It can always be tempting when you see a high yield. Most income investors such as myself like preferred stocks because of the stable dividend that comes with it. However, we have to be very careful when we see certain yields.
Awhile back I wrote an article on Goodrich Petroleum (GDP). I told investors that the new 10% preferred was fairly risky and investors should stay away. While a 10% annual dividend sounds great, the risks outweigh the return.
When I wrote the article, the series C was trading right around par value. The preferred is now trading at nearly a $1 more than par. So investors are willing to lose money if the preferred is called. Why is this?
Maybe it's because Goodrich is becoming a safer company to invest in. The market psychology behind preferreds trading above par is due to two factors. One is the perceived safety of the underlying company and the other is the hunt for high yield.
So has the underlying company become safer?
Here is what we do know. The company is doubling its acreage to 320,000 acres. The idea is that they want a more diverse product mix by focusing on oil. However, this means nothing to preferred investors. The company has less than $3 million in cash on its balance sheet.
This means that the only way that the company can afford to pay the dividends on the preferreds is by tapping it borrowing facility. Currently the facility has around $168 million (upon closing of the TMS acquisition) left on it that the company could borrow.
It's likely that the borrowing base will continue to be used to pay the preferreds. As an income investor, this just doesn't seem like something that would help me sleep at night. I became even more concerned when the company began to issue another preferred offering.
Goodrich has priced another preferred offering last week. The company plans to raise a $120 million through its new series D preferred. The yield on par value will be 9.75%.
I must actually congratulate management on this. They have issued a 25 bps cheaper offering because the markets seem to still be pretty hungry for yield. However, I believe the market is just ignoring the problems with these preferreds. Remember, the company had negative free cash flow of -$33 million at the end of June.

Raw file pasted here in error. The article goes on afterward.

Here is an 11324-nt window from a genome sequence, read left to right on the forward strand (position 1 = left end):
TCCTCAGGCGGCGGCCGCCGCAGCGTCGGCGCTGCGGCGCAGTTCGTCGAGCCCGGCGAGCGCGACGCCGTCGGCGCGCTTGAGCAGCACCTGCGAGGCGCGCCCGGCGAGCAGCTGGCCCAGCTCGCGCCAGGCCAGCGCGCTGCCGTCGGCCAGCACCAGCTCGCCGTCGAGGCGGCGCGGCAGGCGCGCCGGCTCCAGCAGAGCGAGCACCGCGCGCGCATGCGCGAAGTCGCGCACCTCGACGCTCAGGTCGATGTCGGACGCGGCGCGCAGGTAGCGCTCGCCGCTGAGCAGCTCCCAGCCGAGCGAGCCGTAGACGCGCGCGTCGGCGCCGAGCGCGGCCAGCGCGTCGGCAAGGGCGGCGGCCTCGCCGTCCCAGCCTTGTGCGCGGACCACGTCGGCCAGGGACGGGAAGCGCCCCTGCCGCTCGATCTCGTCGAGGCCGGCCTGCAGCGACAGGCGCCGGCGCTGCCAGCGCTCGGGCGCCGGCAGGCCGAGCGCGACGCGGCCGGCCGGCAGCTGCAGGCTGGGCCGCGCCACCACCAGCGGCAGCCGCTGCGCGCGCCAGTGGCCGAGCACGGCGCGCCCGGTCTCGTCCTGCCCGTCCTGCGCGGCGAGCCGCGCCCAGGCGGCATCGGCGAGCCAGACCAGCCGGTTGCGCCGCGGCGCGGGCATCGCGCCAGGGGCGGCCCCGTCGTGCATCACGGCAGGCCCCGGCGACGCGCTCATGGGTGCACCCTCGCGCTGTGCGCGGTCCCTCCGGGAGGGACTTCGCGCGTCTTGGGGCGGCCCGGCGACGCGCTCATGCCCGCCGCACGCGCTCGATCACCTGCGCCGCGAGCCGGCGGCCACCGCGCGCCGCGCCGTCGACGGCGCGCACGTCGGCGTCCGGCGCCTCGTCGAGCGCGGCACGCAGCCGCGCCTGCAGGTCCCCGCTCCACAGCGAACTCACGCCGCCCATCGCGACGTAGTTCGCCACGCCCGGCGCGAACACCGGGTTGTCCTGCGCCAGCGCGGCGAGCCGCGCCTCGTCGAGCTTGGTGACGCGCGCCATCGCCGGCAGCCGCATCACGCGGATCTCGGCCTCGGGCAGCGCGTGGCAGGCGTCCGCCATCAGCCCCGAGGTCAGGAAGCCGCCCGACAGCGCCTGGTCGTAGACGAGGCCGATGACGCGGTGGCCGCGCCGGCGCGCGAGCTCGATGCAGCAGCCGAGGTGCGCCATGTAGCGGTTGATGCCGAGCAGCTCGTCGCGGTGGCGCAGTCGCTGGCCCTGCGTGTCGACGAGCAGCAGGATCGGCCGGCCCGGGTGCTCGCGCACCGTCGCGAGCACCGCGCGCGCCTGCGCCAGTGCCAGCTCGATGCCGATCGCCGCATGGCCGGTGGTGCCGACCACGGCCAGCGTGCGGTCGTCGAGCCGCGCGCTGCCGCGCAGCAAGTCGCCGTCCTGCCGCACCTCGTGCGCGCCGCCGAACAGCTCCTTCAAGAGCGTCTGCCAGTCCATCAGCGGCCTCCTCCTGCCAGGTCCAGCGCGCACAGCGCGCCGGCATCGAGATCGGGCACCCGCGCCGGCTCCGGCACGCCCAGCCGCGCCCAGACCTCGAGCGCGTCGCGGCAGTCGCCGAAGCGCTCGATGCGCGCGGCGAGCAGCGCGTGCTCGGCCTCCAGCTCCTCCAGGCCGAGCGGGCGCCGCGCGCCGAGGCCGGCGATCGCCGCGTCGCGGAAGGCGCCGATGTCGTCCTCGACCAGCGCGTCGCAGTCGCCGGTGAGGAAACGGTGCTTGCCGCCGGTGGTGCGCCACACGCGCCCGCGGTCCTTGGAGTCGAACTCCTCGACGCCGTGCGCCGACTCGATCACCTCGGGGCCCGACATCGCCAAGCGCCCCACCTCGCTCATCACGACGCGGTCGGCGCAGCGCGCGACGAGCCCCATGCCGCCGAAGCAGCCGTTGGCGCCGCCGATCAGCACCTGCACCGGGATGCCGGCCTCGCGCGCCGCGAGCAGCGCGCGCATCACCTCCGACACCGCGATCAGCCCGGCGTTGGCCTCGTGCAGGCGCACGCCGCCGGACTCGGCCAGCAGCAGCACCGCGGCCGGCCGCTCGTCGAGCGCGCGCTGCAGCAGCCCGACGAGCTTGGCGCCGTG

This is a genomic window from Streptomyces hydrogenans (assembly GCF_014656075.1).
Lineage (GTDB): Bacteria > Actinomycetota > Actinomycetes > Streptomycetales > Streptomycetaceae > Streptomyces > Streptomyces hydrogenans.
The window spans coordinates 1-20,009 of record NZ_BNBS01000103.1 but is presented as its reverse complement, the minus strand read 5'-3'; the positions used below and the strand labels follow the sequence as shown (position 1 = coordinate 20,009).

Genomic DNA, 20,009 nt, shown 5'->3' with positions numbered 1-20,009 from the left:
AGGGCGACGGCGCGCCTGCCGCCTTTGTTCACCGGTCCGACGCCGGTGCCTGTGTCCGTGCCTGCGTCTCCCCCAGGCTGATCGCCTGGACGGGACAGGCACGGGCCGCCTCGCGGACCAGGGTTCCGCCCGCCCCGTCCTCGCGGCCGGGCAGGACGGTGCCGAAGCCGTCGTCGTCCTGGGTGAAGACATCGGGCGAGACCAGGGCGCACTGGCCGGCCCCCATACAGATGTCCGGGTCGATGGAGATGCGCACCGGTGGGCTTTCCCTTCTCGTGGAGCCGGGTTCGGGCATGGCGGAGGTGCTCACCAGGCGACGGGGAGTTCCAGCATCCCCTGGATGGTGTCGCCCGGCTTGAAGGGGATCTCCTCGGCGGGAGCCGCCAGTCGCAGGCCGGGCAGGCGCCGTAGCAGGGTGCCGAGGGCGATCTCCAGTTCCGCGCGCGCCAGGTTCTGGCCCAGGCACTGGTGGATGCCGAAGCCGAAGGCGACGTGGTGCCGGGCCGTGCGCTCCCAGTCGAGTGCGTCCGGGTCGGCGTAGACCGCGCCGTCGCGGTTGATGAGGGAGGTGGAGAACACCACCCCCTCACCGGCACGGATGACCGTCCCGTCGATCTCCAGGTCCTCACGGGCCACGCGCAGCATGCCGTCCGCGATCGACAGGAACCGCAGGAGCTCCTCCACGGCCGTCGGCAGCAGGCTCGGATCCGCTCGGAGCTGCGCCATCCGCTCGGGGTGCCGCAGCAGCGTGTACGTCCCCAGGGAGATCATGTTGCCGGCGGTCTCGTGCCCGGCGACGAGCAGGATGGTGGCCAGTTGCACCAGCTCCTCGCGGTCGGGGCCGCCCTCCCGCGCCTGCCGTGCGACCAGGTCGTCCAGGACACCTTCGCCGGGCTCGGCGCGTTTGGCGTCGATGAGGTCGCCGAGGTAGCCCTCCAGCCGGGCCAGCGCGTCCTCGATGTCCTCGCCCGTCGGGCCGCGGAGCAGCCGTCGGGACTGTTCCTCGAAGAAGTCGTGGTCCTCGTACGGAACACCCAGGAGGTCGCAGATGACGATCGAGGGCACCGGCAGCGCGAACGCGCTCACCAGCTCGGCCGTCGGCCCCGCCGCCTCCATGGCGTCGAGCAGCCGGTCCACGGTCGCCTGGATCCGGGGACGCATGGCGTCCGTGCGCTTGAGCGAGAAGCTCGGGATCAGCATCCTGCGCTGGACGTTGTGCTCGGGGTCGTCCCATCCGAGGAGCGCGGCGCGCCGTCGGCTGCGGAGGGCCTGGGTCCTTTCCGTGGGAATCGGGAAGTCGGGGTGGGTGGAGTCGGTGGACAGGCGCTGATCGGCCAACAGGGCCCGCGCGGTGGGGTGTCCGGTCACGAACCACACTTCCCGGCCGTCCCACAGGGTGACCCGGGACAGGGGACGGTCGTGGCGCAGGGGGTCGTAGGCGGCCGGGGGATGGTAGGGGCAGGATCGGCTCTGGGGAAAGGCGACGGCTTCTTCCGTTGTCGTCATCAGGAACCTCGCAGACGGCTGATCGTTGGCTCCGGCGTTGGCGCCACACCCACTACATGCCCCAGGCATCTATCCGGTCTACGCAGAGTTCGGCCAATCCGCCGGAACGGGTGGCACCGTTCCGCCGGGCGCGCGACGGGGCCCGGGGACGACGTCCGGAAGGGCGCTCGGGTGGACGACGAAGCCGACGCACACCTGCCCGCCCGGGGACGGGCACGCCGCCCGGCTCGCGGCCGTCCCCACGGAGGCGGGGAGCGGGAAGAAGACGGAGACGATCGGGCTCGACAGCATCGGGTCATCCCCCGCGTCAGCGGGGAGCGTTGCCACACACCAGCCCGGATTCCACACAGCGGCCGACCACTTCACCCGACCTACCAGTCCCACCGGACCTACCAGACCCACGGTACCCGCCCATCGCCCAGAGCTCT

My concern is that investors believe the 9.75% yield on these preferreds is considered a sufficient return for the risk. I just don't simply believe this to be the case. There are plenty of securities out there that I would rather invest in that have much better risk-reward scenarios.
Prospect Capital (PSEC) is a business development company that currently yields 12.20%, which is paid monthly. Unlike GDP, the company doesn't need to borrow from a facility to pay its dividends because it makes sufficient cash flow. PSEC is also well diversified amongst various industries unlike GDP, which is simply reliant on energy. As you can see, the risk-reward in this scenario is much better.
Are you more willing to invest in a preferred yielding 9.75%, where the underlying company is losing money? Or will you invest in a security yielding 12.20%, where the company is making money?
This article isn't really meant to show why PSEC is better than GDP's preferreds, but to put the idea of risk-reward into proper context. Whenever I purchase any security, I always ask myself, am I properly being compensated for the risk that exists?
I think all investors need to ask this question. I urge investors to stay away from GDP's new preferred offering. There are much better opportunities out there. Remember, the most important part of investing in income producing securities is the ability to sleep well at night. I don't believe this is an attribute that exists with GDP.